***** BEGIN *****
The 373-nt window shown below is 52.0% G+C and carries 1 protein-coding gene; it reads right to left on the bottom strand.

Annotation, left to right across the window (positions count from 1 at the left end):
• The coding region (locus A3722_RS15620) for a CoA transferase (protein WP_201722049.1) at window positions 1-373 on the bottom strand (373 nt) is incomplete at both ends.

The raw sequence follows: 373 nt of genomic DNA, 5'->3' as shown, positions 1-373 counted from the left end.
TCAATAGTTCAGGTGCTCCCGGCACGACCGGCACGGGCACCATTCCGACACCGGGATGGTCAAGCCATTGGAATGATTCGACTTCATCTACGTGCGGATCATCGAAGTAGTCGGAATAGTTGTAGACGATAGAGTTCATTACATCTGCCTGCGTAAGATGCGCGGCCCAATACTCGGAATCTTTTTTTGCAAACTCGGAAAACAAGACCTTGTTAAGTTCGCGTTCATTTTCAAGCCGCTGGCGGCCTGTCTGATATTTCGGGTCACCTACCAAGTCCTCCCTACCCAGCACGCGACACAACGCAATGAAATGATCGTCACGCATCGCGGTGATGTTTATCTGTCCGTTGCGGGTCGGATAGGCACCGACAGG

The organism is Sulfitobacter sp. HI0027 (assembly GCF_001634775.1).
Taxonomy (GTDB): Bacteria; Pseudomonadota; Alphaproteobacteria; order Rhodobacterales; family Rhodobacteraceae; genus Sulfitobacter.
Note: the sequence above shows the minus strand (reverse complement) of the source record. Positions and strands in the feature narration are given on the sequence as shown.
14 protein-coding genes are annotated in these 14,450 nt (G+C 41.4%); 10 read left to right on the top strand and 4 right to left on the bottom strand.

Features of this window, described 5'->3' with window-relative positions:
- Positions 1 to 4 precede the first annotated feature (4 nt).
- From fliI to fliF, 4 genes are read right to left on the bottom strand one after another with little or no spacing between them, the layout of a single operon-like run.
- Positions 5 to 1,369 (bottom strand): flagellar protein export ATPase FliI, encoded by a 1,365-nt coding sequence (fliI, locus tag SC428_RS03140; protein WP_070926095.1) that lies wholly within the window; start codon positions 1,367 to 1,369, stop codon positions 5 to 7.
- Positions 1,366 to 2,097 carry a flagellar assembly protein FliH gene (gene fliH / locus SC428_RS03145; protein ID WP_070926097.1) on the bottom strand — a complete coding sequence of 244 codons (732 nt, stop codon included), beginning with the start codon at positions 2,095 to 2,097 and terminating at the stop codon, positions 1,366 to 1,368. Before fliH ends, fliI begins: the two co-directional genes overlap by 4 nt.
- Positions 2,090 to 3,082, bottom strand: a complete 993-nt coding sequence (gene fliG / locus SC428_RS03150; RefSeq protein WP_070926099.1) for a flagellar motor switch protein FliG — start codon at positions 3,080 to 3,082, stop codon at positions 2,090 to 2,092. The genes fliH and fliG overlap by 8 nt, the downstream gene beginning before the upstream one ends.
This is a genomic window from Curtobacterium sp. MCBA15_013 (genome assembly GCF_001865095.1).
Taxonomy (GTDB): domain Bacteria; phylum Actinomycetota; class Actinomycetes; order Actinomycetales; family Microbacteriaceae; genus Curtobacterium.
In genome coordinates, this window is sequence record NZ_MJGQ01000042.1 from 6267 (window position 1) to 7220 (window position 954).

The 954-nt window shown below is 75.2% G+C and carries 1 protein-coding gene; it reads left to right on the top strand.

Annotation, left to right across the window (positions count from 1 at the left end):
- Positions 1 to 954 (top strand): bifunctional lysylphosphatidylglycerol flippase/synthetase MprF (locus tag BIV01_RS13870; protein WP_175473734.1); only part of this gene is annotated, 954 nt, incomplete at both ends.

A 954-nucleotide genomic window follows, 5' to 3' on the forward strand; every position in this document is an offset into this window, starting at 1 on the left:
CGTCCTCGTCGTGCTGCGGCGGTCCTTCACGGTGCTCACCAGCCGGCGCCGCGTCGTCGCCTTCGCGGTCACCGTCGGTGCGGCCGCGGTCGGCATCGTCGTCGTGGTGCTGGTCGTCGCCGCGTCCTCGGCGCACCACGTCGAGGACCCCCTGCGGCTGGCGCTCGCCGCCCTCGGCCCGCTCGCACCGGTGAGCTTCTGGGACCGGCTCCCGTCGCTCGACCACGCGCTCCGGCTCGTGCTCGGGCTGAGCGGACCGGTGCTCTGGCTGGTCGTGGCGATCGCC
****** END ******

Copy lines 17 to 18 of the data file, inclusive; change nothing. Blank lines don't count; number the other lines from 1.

Taxonomy (GTDB): domain Bacteria; phylum Actinomycetota; class Actinomycetes; order Actinomycetales; family Microbacteriaceae; genus Curtobacterium.
In genome coordinates, this window is sequence record NZ_MJGQ01000042.1 from 6267 (window position 1) to 7220 (window position 954).